In the morning we stand on the roof and survey the view. Volunteers say their goodbyes until the next time we meet for a Peace Corps training or another futbol game. Breakfast is yogurt, bananas and banana bread from a "China Store" on our walk to the bus. Delicious. We ride to Belmopan, and then I'm on yet another bus headed for Orange Walk. But I feel rejuvenated and ready for the coming week. And excited peace.

Back to work this Monday morning, there's a teacher and Principal not at school today and I sub for Standard 2. We read and sing and play hangman for a good chunk of the day. I almost don't have a ride home, but luckily someone comes for me. Oh the unpredictability of this life.


Met with the district education officer today about project concerns (aka: Are we actually going to train teachers at some point?). Pull-out reading programs and library projects are great, but when you know something will end when your service does, it's not sustainable. Someone must be trained to take over whatever you've been doing, and someone must want to be trained for that to happen. Sustainability occurs when the parties involved in a project believe it is an achievable goal.

We're told we'll be a part of the annual teacher training workshops over the summer.

Then Nikki and I are off, biking to the water company to pay my monthly $7bz bill. Right before we reach, a man on a bike stops us to try to convert us away from the Book of Mormon. It was all in quick Spanish, but when I figured out what he was getting at, I looked at us and our "clear" skin... in our helmets (required and distributed by Peace Corps)... and then I managed to locate enough Spanish vocabulary swimming around in my head to say "No man, we're not in a church right now." (aka: I'd appreciate if you wouldn't preach to me on the street.) He responded with a "Disculpame." The exchange was weird and ironic and made me laugh inside.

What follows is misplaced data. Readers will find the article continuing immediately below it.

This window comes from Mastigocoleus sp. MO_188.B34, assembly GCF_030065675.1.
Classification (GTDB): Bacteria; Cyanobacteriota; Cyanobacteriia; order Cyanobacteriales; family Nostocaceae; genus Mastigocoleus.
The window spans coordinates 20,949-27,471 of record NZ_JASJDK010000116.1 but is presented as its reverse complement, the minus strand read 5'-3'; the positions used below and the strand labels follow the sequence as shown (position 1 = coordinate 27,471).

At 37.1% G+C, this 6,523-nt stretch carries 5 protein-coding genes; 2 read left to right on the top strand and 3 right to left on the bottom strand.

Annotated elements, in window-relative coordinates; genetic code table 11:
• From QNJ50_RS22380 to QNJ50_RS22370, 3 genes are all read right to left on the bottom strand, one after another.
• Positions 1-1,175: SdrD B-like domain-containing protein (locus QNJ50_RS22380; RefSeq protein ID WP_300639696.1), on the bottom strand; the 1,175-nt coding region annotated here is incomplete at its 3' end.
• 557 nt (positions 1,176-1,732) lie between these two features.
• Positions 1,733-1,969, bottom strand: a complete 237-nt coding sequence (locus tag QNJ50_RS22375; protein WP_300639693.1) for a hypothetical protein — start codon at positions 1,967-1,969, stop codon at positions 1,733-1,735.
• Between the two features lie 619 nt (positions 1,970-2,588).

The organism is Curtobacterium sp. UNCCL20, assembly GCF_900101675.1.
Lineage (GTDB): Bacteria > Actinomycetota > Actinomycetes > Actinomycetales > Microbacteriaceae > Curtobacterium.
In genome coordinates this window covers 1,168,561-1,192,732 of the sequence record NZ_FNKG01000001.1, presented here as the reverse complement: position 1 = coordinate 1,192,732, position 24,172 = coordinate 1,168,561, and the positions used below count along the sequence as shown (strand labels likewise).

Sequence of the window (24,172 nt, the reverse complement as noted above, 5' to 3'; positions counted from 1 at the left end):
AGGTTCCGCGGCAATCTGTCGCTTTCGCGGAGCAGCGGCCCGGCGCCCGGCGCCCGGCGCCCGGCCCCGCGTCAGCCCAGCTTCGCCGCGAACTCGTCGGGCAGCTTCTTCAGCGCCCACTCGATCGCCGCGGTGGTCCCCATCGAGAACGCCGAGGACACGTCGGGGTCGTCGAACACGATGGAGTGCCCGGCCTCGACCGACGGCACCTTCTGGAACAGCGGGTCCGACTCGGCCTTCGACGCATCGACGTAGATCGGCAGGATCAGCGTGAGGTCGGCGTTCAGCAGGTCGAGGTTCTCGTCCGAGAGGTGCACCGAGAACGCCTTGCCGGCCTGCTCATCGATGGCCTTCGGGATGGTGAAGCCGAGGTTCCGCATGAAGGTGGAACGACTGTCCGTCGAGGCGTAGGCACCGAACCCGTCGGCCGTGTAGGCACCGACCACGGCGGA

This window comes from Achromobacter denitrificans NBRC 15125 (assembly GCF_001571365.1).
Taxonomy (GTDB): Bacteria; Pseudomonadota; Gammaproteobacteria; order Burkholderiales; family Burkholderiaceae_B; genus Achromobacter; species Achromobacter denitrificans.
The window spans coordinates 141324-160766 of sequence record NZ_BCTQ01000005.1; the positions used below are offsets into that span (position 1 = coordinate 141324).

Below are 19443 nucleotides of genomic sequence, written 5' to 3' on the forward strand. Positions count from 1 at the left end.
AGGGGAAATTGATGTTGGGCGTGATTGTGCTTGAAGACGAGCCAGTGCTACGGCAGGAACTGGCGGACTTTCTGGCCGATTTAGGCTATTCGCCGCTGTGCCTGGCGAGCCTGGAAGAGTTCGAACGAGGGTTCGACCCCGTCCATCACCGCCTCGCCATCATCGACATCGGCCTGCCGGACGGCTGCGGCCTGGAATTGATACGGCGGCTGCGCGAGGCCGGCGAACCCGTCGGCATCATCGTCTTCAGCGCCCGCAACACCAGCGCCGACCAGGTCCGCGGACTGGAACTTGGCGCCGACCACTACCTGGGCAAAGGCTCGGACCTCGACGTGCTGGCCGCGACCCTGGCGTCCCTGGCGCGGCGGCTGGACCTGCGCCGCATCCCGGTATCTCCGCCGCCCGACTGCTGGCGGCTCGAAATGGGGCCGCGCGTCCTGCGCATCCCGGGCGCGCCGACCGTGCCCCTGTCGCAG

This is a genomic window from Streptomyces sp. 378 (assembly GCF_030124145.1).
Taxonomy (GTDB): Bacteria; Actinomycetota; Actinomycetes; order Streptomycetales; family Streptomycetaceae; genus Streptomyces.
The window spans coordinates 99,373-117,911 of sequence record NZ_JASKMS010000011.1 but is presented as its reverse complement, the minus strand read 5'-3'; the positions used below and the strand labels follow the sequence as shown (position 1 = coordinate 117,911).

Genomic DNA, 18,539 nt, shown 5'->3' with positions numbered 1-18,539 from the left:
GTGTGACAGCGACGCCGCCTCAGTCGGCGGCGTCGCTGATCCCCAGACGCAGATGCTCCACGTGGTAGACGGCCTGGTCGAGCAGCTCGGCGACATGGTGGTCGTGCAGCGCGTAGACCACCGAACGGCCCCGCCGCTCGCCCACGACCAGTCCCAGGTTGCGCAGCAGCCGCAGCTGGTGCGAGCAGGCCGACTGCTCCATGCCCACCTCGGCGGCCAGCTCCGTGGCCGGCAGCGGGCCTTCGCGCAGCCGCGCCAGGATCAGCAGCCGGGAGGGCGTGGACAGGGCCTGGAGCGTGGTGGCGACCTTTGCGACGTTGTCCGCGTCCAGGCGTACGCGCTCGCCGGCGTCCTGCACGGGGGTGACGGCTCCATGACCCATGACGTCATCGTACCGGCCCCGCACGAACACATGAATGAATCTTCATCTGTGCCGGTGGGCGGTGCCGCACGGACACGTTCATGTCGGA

Thursday, December 11, 2008


Seeing as my last Peace Corps post was a journal entry from January 3rd, 2007, saying I'm behind in getting this blog up to speed is quite an understatement. In "real time" it's December 2008, almost 2 years from the events that were happening in my life then and, needless to say, much has changed.